Six tools every gardener needs

Ben Cullen stands on an orchard ladder.

Canadian philosopher Marshall McLuhan once said, “we shape our tools then our tools shape us”.
Gardeners understand this well and are known to form attachments to their favourite garden tools. Mark is leaving his favourite digging spade to someone special (can’t say who) in his will.
Having the right tools in the garden turns drudgery to joy and can improve us as gardeners.
With that in mind, here is our list of six essential garden tools:
Scoop, not a trowel. When you are down on your knees planting small perennials or vegetable transplants, you do not want to move soil by the thimble full. Rather, you want the option to move a volume of soil that makes it worth the effort. You need a scoop. Preferably a stainless steel (no rust, permanent edge) scoop that will stand up to moving volume, hitting the odd stone or layer of clay in the process. A scoop that will stand up to years of abuse. A good one is about $20 at most retailers.
Spade, not a shovel. There is nothing wrong with digging a hole with a shovel. We have shovels but we reach for a spade first, especially when it has been sharpened on a grinding wheel. A razor-sharp spade, which is a shovel with a flat mouth, is very handy for edging the lawn, picking up waste, digging and dividing perennials. It can move a greater volume of soil than a shovel, reducing the workload and helping you be more efficient with both your body movement and time.
Hand pruners, but good ones. Stems and small branches often need attention. The idea behind pruning is to control Mother nature to the extent that you and she can live together. We spend a lot of time clipping small branches. When we get the timing right, we maximize the flowering potential for many roses and flowering shrubs. A cheap pair of hand pruners will twist in your hand and not hold an edge while you work. A quality pair will cut through green wood like a hot knife through butter. And they will last a very long time. The best in the business is Swiss made Felco, which run about $70 or more and are worth every penny.
Leaf rake, a stiff one. You can buy a broad leaf rake for $8 to $30. The difference is the quality of the tines, which should flex and return to their original position while in use. This is called “memory” and you want to have good memories of using your leaf rake. Not only handy for raking fallen leaves come autumn but for garden clean up this time of year, excess grass clippings and even debris from the driveway. Noiseless compared to a leaf blower.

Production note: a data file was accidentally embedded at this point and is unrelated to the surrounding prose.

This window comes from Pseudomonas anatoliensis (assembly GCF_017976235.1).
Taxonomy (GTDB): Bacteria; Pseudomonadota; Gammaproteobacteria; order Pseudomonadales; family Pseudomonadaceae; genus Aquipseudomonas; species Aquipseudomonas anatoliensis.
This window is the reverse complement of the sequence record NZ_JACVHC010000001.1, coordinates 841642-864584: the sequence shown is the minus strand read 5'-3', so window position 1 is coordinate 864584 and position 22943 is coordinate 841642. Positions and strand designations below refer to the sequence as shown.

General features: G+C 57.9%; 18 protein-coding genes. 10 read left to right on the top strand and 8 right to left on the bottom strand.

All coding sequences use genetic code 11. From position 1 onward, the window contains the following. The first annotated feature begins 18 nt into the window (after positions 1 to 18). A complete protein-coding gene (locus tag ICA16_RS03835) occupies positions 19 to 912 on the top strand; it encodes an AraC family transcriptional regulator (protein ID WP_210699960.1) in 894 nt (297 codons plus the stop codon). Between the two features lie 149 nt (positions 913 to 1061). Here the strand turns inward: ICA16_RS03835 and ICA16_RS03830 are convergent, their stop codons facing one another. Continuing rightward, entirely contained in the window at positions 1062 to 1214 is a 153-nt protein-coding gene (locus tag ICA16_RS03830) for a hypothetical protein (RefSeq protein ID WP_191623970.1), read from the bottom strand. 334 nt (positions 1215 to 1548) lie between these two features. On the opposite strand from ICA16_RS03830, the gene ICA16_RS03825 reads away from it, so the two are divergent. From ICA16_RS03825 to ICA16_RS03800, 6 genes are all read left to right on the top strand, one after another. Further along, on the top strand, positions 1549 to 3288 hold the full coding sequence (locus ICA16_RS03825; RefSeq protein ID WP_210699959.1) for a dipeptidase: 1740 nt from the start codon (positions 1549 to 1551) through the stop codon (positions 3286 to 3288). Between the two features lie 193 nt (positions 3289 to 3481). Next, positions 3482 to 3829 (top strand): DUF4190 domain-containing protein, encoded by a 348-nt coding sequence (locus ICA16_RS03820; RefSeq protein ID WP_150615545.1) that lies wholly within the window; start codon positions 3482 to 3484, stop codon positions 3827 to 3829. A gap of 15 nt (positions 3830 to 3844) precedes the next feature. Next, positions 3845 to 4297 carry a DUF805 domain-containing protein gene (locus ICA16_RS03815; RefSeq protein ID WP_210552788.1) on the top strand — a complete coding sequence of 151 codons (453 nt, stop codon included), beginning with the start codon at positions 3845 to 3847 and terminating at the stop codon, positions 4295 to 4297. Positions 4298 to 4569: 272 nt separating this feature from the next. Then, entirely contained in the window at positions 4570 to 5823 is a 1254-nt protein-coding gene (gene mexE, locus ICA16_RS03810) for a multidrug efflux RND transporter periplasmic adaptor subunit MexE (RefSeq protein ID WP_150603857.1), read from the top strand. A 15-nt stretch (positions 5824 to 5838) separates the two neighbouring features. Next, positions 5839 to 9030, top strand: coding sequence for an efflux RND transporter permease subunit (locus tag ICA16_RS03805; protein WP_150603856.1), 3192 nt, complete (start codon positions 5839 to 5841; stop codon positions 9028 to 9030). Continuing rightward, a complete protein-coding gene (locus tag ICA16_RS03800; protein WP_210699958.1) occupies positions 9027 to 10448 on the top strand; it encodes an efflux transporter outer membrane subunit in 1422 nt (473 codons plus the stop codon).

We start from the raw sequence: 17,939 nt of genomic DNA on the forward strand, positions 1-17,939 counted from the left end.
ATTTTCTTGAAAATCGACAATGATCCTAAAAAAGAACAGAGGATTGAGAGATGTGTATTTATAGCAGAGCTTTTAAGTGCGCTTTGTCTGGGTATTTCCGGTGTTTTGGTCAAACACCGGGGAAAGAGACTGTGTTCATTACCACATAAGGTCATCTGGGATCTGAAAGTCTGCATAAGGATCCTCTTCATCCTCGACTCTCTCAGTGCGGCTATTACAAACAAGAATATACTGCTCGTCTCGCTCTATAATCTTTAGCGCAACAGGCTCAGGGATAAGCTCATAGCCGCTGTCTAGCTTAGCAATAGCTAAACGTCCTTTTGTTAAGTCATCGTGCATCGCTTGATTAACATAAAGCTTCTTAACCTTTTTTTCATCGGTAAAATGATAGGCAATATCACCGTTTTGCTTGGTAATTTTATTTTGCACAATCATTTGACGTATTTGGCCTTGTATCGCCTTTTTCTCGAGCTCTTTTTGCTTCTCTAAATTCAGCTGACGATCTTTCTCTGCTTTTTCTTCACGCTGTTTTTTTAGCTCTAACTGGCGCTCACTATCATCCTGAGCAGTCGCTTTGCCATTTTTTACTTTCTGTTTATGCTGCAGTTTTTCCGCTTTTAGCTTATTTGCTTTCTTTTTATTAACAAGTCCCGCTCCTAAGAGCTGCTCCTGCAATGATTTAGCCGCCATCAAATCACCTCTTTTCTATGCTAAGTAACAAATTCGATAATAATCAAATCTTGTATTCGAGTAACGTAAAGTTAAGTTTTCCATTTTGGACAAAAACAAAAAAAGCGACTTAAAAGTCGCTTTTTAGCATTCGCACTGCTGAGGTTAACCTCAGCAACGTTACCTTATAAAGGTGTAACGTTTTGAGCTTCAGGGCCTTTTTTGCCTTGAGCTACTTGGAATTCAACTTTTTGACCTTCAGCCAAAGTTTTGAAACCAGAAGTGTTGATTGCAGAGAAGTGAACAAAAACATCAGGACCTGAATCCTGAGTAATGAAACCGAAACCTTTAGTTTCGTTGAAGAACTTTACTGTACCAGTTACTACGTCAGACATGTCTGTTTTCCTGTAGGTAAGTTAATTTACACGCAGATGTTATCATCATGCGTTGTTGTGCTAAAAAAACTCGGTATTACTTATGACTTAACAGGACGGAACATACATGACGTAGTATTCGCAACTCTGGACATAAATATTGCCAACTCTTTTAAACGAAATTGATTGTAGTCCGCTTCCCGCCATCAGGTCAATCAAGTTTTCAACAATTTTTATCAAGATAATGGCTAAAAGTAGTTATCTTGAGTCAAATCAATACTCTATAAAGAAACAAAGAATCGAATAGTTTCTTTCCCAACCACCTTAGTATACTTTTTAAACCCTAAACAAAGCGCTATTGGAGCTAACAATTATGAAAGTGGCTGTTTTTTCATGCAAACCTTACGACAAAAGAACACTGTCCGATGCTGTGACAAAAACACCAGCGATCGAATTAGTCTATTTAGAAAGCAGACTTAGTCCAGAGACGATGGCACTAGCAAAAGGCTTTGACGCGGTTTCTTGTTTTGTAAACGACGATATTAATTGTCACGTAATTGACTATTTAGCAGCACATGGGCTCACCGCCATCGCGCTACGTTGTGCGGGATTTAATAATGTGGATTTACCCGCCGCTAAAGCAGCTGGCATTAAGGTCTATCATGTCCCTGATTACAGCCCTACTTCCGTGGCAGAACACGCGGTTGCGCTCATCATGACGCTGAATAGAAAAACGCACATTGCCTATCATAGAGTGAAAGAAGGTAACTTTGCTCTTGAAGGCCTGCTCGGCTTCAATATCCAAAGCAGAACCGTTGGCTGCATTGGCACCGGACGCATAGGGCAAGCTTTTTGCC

Hoe. Choose your weapon: a Dutch (push) or draw (pull) hoe. They all do the same job of cutting down weeds in their prime, while they are young. The hoe that works best for you is a personal matter. We like the traditional farmer’s draw hoe. When you bring a new one home be sure to sharpen it on a grinding wheel if you have one or use a good file.
Orchard “tripod” ladder. Whether taming a vine or pruning mature trees, gardening is an activity which sometimes requires us to go vertical. These instances can pose safety risks, and if you have ever felt a traditional A-frame ladder teeter on soft ground then you know what we mean. For these tasks, we find a three-legged orchard ladder is best. Orchard ladders have a wide flare at the bottom of the climbing side, with a flared single leg on the other side which provides far superior stability on soft ground. A good orchard ladder can be hard to come by, so we recommend contacting a nursery supply company or ordering at HYPERLINK “”
In this season of change, make sure you have the right tools at hand.
Mark Cullen is an expert gardener, author, broadcaster, tree advocate and Member of the Order of Canada. His son Ben is a fourth-generation urban gardener and graduate of University of Guelph and Dalhousie University in Halifax. Follow them at, @markcullengardening, and on Facebook.